I'm not sure why anyone should think the idea of dowsing crazy per se. It was (and still is, in Scotland) regarded as a useful tool which can quickly find underground linear structures, a lot faster and much cheaper than ground penetrating radar! I think the unhealthy relationship between energy dowsers and New Age crankiness is probably the cause of much misunderstanding today. But that is the situation and we have to live with it!
 

Mungoman

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Cite your sources!


Sir!

Being the Polymath renaissance, Wiccan anarchist Italian man that you claim to be - I would've thought that proclaiming stridently "Citation", would've been below you...

I remain your trusted colleague,
Jonathan DW Mullen Esq. Dip CALM, Dip Hort, Dip. Ag.....actually, just generally Dippy.




(Pardon my frivolity, the coffee has just kicked in.)
 

Carl Grove

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Cite your sources!
I have cited a major review paper of dowsing research up to the 80s in my revised report. "Scientific" research prior to Reddish's groundbreaking work was patchy and much of it irrelevant. Reddish seems to have been the first scientist in the Western world to have systematically studied the phenomenon from first principles, in other words applied a straightforward commonsense approach. In contrast many Russian scientists have -- however almost nothing of their published work is available in English -- but as a result dowsing, "biolocation", is widely accepted and used there.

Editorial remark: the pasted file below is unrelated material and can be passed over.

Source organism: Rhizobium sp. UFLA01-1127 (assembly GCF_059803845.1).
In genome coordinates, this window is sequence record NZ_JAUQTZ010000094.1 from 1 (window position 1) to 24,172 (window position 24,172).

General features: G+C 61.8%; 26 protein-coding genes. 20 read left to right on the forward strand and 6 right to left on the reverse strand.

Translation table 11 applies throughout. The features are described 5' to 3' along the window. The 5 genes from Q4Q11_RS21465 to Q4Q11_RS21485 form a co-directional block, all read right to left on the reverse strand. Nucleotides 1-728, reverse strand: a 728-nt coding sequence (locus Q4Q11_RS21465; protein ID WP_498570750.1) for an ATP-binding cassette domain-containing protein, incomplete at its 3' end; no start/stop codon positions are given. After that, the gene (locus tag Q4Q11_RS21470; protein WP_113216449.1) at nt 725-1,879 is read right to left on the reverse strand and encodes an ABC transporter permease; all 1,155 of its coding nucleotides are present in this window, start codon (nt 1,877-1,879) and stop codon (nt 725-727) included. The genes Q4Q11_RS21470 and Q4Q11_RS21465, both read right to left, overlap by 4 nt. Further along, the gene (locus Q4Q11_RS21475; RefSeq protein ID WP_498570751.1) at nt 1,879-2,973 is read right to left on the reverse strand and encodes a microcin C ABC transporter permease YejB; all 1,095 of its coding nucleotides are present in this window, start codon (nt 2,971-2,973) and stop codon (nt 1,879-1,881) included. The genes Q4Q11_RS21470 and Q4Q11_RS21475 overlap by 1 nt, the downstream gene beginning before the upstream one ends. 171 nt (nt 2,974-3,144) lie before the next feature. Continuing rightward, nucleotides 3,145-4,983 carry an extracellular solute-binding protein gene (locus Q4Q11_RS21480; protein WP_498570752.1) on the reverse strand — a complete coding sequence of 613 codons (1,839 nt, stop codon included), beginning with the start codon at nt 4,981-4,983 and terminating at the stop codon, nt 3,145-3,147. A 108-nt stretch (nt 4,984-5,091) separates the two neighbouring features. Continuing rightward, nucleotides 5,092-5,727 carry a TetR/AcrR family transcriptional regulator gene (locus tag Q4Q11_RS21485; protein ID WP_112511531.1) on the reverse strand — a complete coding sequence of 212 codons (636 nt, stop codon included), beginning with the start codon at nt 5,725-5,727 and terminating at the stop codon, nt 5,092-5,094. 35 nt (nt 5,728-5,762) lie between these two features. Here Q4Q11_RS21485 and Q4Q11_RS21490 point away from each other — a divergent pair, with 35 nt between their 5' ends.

Coal

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I have cited a major review paper of dowsing research up to the 80s in my revised report. "Scientific" research prior to Reddish's groundbreaking work was patchy and much of it irrelevant. Reddish seems to have been the first scientist in the Western world to have systematically studied the phenomenon from first principles, in other words applied a straightforward commonsense approach. In contrast many Russian scientists have -- however almost nothing of their published work is available in English -- but as a result dowsing, "biolocation", is widely accepted and used there.